Note: I gave away my mug a few years ago. I found this photo at an on-line auction site.

What is Far More Life?

One of my favorite Bible verses is John 10:10 where Jesus says, “I came to bring them life, and far more life than before” (Phillips). Did you catch that: Jesus brought us FAR MORE LIFE! But “far more” in what sense? There are some parts of life where far more is appealing. And other parts where far more would be overwhelming. Maybe your life is good. Or at least good enough. But what if it could be better? 

First Jesus offers life, not the physical life we are already experiencing, rather spiritual life. We have some good experiences in life, but in our hearts we know something is missing or dead. A meaning, a purpose, a connection. The Apostle Paul explained, “We were dead because of our sins, but God loved us so much that he made us alive with Christ, and God’s wonderful kindness is what saves you” (Ephesians 2:4-5 CEV). It’s God, our Creator, that is missing! Sin separates from God even though a part of us longs to connect with Him. In His wonderful kindness, God made a way for us to reconnect through Jesus. Jesus took the punishment for our sin, saving us from what we deserved. He then overcame death and earned the right to offer us a restored relationship with God. This restored relationship is spiritual life. And it lasts forever. Spiritual life is the best gift we could ever hope to receive. But Jesus didn’t stop there. He went on to offer us far more life.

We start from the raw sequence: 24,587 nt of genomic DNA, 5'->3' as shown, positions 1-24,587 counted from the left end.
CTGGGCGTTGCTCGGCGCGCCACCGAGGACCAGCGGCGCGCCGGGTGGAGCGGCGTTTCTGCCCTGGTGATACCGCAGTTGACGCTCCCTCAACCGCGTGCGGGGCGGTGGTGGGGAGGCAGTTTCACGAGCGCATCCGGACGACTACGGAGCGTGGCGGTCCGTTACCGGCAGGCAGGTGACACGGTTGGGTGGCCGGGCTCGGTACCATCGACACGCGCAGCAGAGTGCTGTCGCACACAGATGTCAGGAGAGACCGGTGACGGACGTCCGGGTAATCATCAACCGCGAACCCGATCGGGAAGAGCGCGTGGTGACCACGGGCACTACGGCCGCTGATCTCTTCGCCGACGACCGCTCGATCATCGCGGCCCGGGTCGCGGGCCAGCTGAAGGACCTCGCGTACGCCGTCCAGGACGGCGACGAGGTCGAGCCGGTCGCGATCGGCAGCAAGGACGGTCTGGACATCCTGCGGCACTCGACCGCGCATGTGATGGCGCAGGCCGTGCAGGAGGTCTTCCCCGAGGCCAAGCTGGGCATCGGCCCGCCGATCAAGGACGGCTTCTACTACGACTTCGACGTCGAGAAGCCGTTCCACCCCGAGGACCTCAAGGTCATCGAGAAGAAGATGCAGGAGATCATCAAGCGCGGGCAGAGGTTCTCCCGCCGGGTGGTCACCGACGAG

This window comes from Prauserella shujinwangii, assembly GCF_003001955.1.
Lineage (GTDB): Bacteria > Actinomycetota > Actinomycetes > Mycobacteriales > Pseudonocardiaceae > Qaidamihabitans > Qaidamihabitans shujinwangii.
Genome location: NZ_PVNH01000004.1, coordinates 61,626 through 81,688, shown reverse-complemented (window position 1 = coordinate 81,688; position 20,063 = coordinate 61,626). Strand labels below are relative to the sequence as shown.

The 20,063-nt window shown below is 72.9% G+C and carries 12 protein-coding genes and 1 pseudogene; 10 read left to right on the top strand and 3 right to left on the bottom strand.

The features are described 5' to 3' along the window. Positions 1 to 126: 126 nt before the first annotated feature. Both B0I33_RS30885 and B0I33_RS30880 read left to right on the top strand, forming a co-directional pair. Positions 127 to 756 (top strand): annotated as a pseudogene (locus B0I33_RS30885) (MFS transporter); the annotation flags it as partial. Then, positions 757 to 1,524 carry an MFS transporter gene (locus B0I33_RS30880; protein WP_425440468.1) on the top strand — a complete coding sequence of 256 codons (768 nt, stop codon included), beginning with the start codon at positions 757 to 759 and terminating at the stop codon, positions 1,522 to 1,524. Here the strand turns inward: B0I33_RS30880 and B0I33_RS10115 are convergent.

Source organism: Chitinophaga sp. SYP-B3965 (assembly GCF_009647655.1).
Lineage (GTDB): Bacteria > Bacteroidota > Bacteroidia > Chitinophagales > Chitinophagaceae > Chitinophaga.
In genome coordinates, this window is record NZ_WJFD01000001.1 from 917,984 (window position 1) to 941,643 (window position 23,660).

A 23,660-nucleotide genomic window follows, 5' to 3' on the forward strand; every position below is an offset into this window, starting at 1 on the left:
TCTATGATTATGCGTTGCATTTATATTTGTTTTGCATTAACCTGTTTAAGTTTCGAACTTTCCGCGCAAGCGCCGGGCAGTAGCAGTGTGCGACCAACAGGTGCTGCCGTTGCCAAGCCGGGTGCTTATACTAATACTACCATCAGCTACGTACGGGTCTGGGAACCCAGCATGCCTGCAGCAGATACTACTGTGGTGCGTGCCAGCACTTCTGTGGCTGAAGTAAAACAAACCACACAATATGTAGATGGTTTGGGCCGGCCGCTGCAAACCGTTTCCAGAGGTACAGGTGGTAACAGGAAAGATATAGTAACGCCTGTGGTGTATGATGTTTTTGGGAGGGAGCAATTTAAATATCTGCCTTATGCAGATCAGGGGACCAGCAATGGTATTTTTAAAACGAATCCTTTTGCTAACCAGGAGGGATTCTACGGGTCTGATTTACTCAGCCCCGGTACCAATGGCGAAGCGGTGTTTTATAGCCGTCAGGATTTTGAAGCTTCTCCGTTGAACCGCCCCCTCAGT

Before Jesus walked this earth, people who wanted to please God had to follow a lot of rules — over 600 of them — governing all aspects of life from the food they ate to who they touched and from personal grooming to when they could work. People followed this set of rules, referred to as “the Law” in the Scriptures, in an effort to lead a good life and make God happy. But it was impossible to keep all the rules, and it took a lot of energy to even try. Even then, James 2:10 tells us God’s perspective: “Remember that a man who keeps the whole Law but for a single exception is none the less a law-breaker” (Phillips). What a difficult situation! When Jesus said “far more life,” His audience may have heard “far fewer rules” and had hope that they could finally please God.